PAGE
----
Scopes Monkey Trial
On January 28th, 1925, the Tennessee Legislature passed the Butler Act prohibiting the teaching of evolution in public schools. Shortly after the legalization of the act on May 7th, 1925, John Thomas Scopes, a science teacher at Dayton High School, willingly challenged the stance of such a regulation. Consequently, the Tennessee police arrested Scopes and charged him with the violation of the law. The American Civil Liberties Union (ACLU) appointed Clarence Darrow as the defense attorney for Scopes, while William Jennings Bryan, a well-known presidential nominee, argued on behalf of the prosecution. Formally the case is known as The State of Tennessee v John Thomas Scopes; however, the case is widely recognized as the Scopes Monkey Trial.
During the 1920s, many states throughout the United States experienced difficulty with the word “evolution” and its many connotations. Anti-evolution bills arose in order to prohibit the discussion and teaching of the subject. People began to fear that the acceptance of evolution in schools would interfere with the religious views of the students. The Scopes trial lasted eight agonizing days with the two opposing sides fighting for political gains. According to an article written in 1927 by Ronald M. Harper, “the great drive to banish the teaching of evolution from American schools widely heralded after the Dayton monkey trial” was successful. Scopes most certainly achieved nationwide fame with his experimental trial causing chaos throughout.
Day eight of the trial signaled a verdict of guilt for Scopes. Sheldon Norman Grebstein in his book Monkey Trial declared that the Tennessee court returned a guilty verdict and “convicted [Scopes] for teaching in the public schools a certain theory denying the story of the divine creation of man.” As a punishment, Scopes received a fine of $100, while the two attorneys of the case continued their bitter fight for political popularity. In the article “Creationism in the United States: II. The Aftermath of the Scopes Trial,” Randy Moore states that “as both sides claimed victory editors of newspapers… predicted the creation/evolution controversy would continue unabated.” Ultimately, Scopes lost the most as a consequence of the trial. He decided to resign from Dayton High and eventually left Tennessee to pursue other interests.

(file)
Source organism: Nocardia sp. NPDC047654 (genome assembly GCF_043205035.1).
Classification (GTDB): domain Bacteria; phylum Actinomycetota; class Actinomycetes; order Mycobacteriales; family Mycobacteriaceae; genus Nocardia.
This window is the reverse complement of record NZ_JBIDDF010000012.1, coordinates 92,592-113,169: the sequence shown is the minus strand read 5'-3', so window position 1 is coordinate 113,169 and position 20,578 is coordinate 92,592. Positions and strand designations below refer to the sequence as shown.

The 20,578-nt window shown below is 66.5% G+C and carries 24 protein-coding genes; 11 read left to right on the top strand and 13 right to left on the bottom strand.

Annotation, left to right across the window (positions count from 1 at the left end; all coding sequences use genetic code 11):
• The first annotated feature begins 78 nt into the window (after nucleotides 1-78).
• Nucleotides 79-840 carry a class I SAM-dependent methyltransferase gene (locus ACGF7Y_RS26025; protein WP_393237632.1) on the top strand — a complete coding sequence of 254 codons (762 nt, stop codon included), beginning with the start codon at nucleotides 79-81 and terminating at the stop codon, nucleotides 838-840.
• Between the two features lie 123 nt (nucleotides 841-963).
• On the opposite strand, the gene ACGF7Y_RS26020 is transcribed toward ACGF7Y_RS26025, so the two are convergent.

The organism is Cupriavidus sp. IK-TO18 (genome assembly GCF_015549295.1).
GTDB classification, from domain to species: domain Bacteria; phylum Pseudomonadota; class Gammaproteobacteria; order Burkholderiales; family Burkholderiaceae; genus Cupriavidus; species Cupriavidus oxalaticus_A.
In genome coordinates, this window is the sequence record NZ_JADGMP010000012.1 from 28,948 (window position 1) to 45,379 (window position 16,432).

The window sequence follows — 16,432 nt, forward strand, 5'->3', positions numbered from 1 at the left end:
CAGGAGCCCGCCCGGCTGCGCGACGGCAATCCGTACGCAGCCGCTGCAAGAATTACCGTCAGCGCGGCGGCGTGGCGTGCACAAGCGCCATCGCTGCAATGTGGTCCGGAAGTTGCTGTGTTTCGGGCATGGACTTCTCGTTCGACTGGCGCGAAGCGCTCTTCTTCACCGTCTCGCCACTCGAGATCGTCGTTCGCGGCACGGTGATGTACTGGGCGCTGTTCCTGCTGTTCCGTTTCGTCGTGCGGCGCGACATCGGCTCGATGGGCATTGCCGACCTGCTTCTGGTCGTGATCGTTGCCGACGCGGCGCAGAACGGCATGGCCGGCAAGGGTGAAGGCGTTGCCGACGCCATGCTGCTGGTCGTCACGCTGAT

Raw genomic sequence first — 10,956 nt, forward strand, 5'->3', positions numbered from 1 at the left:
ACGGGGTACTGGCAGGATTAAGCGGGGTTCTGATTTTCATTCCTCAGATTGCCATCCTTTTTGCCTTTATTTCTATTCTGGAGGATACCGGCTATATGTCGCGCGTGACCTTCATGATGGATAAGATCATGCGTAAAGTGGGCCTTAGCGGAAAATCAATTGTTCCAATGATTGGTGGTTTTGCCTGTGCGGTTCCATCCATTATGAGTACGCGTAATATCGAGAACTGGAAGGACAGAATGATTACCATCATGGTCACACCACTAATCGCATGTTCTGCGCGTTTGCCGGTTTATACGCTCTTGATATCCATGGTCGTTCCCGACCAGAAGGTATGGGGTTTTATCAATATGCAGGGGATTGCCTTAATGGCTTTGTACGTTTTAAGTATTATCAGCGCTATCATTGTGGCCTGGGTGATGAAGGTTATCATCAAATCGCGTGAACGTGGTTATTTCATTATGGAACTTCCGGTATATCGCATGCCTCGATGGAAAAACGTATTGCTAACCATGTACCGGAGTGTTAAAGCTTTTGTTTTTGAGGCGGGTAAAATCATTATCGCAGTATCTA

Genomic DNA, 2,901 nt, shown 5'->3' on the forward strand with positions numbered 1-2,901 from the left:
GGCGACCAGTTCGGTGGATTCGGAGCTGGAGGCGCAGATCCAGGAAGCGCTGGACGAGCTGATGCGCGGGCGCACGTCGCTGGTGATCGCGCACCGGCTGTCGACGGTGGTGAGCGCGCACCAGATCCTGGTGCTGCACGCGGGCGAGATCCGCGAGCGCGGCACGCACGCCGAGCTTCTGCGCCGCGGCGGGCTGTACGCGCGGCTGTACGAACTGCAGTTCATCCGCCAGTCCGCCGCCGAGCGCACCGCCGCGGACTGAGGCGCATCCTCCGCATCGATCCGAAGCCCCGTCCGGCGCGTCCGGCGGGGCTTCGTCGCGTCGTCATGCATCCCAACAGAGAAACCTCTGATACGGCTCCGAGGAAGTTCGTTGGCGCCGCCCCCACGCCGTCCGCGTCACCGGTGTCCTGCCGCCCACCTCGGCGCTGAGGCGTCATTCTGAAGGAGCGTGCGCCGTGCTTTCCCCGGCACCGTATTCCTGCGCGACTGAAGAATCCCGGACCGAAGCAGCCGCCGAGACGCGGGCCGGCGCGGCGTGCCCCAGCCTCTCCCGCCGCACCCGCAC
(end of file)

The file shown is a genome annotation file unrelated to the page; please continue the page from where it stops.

For Scopes, the trial signaled an opportunity for change; however, the economic and political gains proved to be greater overshadowing his action. Scopes continued his fight against the Tennessee courts appealing the verdict which yet again proved unsuccessful. In the early 1950s, a final attempt to fight the Butler Act occurred and again the legislature of Tennessee chose to uphold the law.
- Randy Moore, "Creationism in the United States: II. The Aftermath of the Scopes Trial," The American Biology Teacher Volume 60 Number 8 (Oct. 1998): 568-577.
- Sheldon Norman Grebstein, Monkey Trial (Boston: Houghton Mifflin Co., 1960), 1-220.
- The Science News-Letter, "Monkey War' Collapse," The Science News-Letter Vol. 11, No. 314 (April 16, 1927): 241-242.